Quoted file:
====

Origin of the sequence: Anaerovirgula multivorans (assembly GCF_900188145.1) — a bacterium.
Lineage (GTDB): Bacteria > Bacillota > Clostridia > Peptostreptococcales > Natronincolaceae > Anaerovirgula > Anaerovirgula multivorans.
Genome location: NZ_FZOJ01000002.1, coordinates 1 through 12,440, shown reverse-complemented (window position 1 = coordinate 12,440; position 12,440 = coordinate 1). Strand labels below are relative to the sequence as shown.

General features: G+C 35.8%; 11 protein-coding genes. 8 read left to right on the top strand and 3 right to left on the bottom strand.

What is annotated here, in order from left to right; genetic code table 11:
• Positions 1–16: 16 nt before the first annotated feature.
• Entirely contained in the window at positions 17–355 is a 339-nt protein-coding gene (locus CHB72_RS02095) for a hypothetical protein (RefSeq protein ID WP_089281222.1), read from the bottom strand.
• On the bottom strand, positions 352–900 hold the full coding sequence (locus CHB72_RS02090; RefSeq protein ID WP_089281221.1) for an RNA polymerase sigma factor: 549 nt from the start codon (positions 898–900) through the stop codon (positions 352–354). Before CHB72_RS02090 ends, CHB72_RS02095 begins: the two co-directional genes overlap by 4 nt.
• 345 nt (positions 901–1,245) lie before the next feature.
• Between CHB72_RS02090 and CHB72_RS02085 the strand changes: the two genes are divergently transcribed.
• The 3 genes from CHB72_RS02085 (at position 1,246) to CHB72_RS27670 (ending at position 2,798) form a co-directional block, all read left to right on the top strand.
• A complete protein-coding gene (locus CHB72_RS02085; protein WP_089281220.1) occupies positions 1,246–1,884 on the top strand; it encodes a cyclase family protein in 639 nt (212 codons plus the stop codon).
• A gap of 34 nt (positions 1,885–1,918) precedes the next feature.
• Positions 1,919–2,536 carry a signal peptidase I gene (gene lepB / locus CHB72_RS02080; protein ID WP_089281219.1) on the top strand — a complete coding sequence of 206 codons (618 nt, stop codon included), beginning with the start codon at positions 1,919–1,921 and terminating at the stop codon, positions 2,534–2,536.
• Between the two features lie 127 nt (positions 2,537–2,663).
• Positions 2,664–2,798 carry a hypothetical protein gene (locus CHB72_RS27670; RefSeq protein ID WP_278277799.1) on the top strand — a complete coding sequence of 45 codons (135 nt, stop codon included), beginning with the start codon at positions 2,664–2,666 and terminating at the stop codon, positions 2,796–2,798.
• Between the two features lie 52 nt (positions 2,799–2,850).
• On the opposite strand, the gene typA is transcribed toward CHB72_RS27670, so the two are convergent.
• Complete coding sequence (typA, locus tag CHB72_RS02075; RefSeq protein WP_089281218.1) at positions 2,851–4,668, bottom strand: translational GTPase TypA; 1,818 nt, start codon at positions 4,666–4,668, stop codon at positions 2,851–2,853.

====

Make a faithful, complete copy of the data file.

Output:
Origin of the sequence: Anaerovirgula multivorans (assembly GCF_900188145.1) — a bacterium.
Lineage (GTDB): Bacteria > Bacillota > Clostridia > Peptostreptococcales > Natronincolaceae > Anaerovirgula > Anaerovirgula multivorans.
Genome location: NZ_FZOJ01000002.1, coordinates 1 through 12,440, shown reverse-complemented (window position 1 = coordinate 12,440; position 12,440 = coordinate 1). Strand labels below are relative to the sequence as shown.

General features: G+C 35.8%; 11 protein-coding genes. 8 read left to right on the top strand and 3 right to left on the bottom strand.

What is annotated here, in order from left to right; genetic code table 11:
• Positions 1–16: 16 nt before the first annotated feature.
• Entirely contained in the window at positions 17–355 is a 339-nt protein-coding gene (locus CHB72_RS02095) for a hypothetical protein (RefSeq protein ID WP_089281222.1), read from the bottom strand.
• On the bottom strand, positions 352–900 hold the full coding sequence (locus CHB72_RS02090; RefSeq protein ID WP_089281221.1) for an RNA polymerase sigma factor: 549 nt from the start codon (positions 898–900) through the stop codon (positions 352–354). Before CHB72_RS02090 ends, CHB72_RS02095 begins: the two co-directional genes overlap by 4 nt.
• 345 nt (positions 901–1,245) lie before the next feature.
• Between CHB72_RS02090 and CHB72_RS02085 the strand changes: the two genes are divergently transcribed.
• The 3 genes from CHB72_RS02085 (at position 1,246) to CHB72_RS27670 (ending at position 2,798) form a co-directional block, all read left to right on the top strand.
• A complete protein-coding gene (locus CHB72_RS02085; protein WP_089281220.1) occupies positions 1,246–1,884 on the top strand; it encodes a cyclase family protein in 639 nt (212 codons plus the stop codon).
• A gap of 34 nt (positions 1,885–1,918) precedes the next feature.
• Positions 1,919–2,536 carry a signal peptidase I gene (gene lepB / locus CHB72_RS02080; protein ID WP_089281219.1) on the top strand — a complete coding sequence of 206 codons (618 nt, stop codon included), beginning with the start codon at positions 1,919–1,921 and terminating at the stop codon, positions 2,534–2,536.
• Between the two features lie 127 nt (positions 2,537–2,663).
• Positions 2,664–2,798 carry a hypothetical protein gene (locus CHB72_RS27670; RefSeq protein ID WP_278277799.1) on the top strand — a complete coding sequence of 45 codons (135 nt, stop codon included), beginning with the start codon at positions 2,664–2,666 and terminating at the stop codon, positions 2,796–2,798.
• Between the two features lie 52 nt (positions 2,799–2,850).
• On the opposite strand, the gene typA is transcribed toward CHB72_RS27670, so the two are convergent.
• Complete coding sequence (typA, locus tag CHB72_RS02075; RefSeq protein WP_089281218.1) at positions 2,851–4,668, bottom strand: translational GTPase TypA; 1,818 nt, start codon at positions 4,666–4,668, stop codon at positions 2,851–2,853.